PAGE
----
• Everyone needs a limited exemption from contracts when they are drunk, drugged, groggy, etc. Otherwise, a robber may break into a self-drugged home-owner's house and ask for "permission" to take away some its contents. The owner house may "agree", but that can't be considered a voluntary association.[2]

With this in mind, let's look at the scenario you brought up:

  • You get indebted to that corporation by your basic survival needs as you grow up

No, if such a situation arises, it's the parents who become indebted. The child can't be considered capable of consenting to major life decisions.

  • The indebtedness - while "voluntarily" entered in by your parents giving birth to you there - can not feasibly be escaped.

The parents may even sign up for indentured servitude, but they can't sign their children into it.

Q. What about the situation where indebtedness can not feasibly be escaped, even if you yourself aren't in debt when reaching the age of consent

I have no literature for this, but judging by current events, when living in one country becomes insufferable for some people (as it is for some Mexicans, Cubans Burmese, etc.) people escape despite the risks of the journey. This works as long as there are relatively friendly destinations for the emigrants. So, for a teenager who is about to come of age, such an escape could be an attractive option.

There's another way out: many people in first-world countries have a strong preference for fair trade goods, even if such goods are sometimes more expensive than other options. This is a live demonstration that non-governmental agencies can do a lot to correct iniquities. Social movements have been quite effective in getting companies to be more eco-friendly. For example, Greenpeace (an agency that I agree with about half the time) has a large list of its successes. Some of those "success stories" involved making new governmental regulations, but others worked by just generating a lot of negative publicity for their targets. Naturally, the negative publicity let many customers to boycott certain companies. NGOs could play an analogous role in a laissez faire economy too, and get an ironhanded libertarian society to be more lenient.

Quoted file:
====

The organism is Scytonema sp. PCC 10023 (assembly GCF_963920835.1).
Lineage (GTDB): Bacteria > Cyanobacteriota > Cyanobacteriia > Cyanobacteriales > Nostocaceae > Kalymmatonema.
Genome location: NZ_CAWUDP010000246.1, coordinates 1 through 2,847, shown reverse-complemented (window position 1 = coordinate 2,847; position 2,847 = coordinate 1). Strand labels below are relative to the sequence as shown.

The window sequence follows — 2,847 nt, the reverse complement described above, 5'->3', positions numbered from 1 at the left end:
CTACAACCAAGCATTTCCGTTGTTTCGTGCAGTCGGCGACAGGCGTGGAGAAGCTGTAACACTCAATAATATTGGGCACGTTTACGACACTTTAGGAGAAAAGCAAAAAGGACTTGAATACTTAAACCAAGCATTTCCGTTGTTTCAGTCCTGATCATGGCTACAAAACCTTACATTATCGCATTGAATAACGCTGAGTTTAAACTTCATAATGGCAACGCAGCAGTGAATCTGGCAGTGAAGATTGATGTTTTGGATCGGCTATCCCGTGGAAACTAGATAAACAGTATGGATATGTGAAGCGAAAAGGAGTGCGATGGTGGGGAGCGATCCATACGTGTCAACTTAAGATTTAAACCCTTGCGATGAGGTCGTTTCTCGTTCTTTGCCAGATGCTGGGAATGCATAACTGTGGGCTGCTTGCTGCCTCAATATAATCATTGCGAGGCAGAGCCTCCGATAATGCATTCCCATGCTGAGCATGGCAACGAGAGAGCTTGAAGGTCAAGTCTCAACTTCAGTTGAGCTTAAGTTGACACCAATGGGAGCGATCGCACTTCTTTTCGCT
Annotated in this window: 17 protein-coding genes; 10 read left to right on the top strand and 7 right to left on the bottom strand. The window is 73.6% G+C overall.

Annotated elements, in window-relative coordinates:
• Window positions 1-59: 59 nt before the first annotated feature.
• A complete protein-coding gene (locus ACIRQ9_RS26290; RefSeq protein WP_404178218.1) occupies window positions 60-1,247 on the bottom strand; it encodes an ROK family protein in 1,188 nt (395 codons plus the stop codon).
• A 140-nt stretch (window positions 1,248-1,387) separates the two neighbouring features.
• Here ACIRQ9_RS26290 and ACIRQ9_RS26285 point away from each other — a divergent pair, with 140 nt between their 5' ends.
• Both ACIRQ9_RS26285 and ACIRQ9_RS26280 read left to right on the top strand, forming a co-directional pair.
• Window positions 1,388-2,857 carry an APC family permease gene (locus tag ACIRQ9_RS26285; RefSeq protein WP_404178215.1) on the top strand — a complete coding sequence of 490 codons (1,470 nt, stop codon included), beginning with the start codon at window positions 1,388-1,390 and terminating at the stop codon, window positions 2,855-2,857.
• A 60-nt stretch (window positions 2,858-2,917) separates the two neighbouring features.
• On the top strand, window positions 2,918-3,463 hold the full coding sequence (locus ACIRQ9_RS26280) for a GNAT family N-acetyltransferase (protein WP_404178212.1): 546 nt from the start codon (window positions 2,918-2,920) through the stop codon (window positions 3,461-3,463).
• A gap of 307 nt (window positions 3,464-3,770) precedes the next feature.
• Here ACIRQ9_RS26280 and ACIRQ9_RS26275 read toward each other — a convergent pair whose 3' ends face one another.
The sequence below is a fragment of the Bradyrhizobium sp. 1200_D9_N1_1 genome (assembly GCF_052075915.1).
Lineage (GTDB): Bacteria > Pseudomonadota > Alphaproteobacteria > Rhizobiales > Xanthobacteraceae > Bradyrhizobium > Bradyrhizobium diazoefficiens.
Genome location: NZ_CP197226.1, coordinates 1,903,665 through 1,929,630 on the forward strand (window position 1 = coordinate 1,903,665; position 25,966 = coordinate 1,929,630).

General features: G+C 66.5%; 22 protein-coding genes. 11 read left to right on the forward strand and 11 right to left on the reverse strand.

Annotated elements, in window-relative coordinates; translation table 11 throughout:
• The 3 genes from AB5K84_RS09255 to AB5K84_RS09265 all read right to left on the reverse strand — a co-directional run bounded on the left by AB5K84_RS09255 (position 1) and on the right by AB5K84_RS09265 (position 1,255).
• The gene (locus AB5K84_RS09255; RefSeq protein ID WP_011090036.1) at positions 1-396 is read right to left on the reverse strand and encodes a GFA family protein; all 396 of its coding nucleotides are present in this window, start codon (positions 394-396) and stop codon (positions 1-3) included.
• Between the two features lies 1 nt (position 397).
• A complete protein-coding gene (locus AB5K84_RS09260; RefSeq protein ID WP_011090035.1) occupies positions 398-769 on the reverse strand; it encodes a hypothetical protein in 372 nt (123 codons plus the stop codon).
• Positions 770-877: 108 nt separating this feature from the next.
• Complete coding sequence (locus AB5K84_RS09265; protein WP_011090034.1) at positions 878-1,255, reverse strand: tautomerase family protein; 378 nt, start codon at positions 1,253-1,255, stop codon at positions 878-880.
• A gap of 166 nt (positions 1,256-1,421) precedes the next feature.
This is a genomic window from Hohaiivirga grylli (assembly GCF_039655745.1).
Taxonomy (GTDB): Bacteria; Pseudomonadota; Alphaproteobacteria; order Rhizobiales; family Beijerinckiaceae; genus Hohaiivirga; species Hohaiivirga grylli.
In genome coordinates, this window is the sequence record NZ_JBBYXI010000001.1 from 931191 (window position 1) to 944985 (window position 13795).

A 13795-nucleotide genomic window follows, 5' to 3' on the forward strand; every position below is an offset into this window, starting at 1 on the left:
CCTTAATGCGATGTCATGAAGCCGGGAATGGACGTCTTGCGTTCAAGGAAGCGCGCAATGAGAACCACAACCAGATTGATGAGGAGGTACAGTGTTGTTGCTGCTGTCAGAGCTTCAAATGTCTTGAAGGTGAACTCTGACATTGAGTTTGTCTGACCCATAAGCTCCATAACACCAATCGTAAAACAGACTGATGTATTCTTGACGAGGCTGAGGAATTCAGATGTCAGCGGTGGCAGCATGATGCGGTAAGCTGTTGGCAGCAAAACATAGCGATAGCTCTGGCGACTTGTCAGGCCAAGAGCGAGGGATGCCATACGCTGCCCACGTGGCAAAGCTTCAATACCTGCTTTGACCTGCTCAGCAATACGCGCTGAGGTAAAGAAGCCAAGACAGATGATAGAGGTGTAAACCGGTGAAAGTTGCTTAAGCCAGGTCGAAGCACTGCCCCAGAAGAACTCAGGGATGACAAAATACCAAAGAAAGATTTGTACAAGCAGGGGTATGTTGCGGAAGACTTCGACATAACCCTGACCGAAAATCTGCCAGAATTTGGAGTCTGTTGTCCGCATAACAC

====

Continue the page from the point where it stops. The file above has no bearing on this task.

I am not saying that these methods are fail-proof, and are guaranteed to fix all that ails a libertarian society. I am saying that these examples show that there are methods consistent with a free-market ideology that have been known to fix some such situations.


Footnotes: The paper by John Hospers, Libertarianism and Legal Paternalism, touches on some of the aspects of exceptions to consent that I explained above.

[1] When the twelve-year-old is offered some L.S.D., with the invitation "It'll give you a wonderful high," he may accept it eagerly, just as a baby might play with a stick of dynamite or a loaded gun. For this reason, contrary to what some libertarians apparently believe, all such invitations by others should be prohibited by law, for the child's protection. The child cannot give informed consent, much less "educated consentn-and those who would take advantage of the child's incapacity should be met with the full force of the criminal law. To say of the child that "after all he gave his consent" would be ludicrous if its consequences were not so tragic.